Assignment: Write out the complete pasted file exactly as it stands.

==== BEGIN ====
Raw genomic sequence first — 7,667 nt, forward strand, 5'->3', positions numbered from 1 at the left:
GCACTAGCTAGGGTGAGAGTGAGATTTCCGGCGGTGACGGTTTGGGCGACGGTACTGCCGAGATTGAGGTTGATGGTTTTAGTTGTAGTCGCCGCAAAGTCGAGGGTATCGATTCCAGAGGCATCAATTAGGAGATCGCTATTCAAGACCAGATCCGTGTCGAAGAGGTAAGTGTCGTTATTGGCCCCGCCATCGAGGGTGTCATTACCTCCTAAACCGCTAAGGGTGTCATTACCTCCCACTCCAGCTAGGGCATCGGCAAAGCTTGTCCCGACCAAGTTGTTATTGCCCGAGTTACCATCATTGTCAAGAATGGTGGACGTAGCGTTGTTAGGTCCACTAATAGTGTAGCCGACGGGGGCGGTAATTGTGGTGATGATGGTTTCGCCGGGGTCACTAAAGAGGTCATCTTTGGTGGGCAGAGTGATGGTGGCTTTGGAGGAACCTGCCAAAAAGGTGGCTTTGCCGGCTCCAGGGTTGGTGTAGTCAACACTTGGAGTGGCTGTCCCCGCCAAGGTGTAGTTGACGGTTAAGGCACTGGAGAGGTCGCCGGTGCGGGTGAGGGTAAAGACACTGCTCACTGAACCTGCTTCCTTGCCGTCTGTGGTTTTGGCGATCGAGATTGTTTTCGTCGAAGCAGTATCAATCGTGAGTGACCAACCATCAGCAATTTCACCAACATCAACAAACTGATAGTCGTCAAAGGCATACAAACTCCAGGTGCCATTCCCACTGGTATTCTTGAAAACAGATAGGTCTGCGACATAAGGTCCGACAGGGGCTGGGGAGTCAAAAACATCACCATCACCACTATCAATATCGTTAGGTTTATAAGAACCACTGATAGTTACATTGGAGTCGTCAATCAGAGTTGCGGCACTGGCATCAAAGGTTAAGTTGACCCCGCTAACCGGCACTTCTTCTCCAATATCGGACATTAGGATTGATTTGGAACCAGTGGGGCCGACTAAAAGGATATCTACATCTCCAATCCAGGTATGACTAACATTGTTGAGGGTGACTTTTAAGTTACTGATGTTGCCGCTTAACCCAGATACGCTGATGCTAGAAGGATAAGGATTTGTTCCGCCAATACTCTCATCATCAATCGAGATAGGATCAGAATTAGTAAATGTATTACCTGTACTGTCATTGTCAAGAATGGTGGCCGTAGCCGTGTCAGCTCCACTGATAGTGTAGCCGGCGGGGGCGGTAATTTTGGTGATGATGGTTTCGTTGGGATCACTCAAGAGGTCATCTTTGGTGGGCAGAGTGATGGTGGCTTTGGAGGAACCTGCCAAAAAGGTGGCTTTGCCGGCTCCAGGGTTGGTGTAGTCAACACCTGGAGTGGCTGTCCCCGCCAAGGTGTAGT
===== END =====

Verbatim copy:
Raw genomic sequence first — 7,667 nt, forward strand, 5'->3', positions numbered from 1 at the left:
GCACTAGCTAGGGTGAGAGTGAGATTTCCGGCGGTGACGGTTTGGGCGACGGTACTGCCGAGATTGAGGTTGATGGTTTTAGTTGTAGTCGCCGCAAAGTCGAGGGTATCGATTCCAGAGGCATCAATTAGGAGATCGCTATTCAAGACCAGATCCGTGTCGAAGAGGTAAGTGTCGTTATTGGCCCCGCCATCGAGGGTGTCATTACCTCCTAAACCGCTAAGGGTGTCATTACCTCCCACTCCAGCTAGGGCATCGGCAAAGCTTGTCCCGACCAAGTTGTTATTGCCCGAGTTACCATCATTGTCAAGAATGGTGGACGTAGCGTTGTTAGGTCCACTAATAGTGTAGCCGACGGGGGCGGTAATTGTGGTGATGATGGTTTCGCCGGGGTCACTAAAGAGGTCATCTTTGGTGGGCAGAGTGATGGTGGCTTTGGAGGAACCTGCCAAAAAGGTGGCTTTGCCGGCTCCAGGGTTGGTGTAGTCAACACTTGGAGTGGCTGTCCCCGCCAAGGTGTAGTTGACGGTTAAGGCACTGGAGAGGTCGCCGGTGCGGGTGAGGGTAAAGACACTGCTCACTGAACCTGCTTCCTTGCCGTCTGTGGTTTTGGCGATCGAGATTGTTTTCGTCGAAGCAGTATCAATCGTGAGTGACCAACCATCAGCAATTTCACCAACATCAACAAACTGATAGTCGTCAAAGGCATACAAACTCCAGGTGCCATTCCCACTGGTATTCTTGAAAACAGATAGGTCTGCGACATAAGGTCCGACAGGGGCTGGGGAGTCAAAAACATCACCATCACCACTATCAATATCGTTAGGTTTATAAGAACCACTGATAGTTACATTGGAGTCGTCAATCAGAGTTGCGGCACTGGCATCAAAGGTTAAGTTGACCCCGCTAACCGGCACTTCTTCTCCAATATCGGACATTAGGATTGATTTGGAACCAGTGGGGCCGACTAAAAGGATATCTACATCTCCAATCCAGGTATGACTAACATTGTTGAGGGTGACTTTTAAGTTACTGATGTTGCCGCTTAACCCAGATACGCTGATGCTAGAAGGATAAGGATTTGTTCCGCCAATACTCTCATCATCAATCGAGATAGGATCAGAATTAGTAAATGTATTACCTGTACTGTCATTGTCAAGAATGGTGGCCGTAGCCGTGTCAGCTCCACTGATAGTGTAGCCGGCGGGGGCGGTAATTTTGGTGATGATGGTTTCGTTGGGATCACTCAAGAGGTCATCTTTGGTGGGCAGAGTGATGGTGGCTTTGGAGGAACCTGCCAAAAAGGTGGCTTTGCCGGCTCCAGGGTTGGTGTAGTCAACACCTGGAGTGGCTGTCCCCGCCAAGGTGTAGT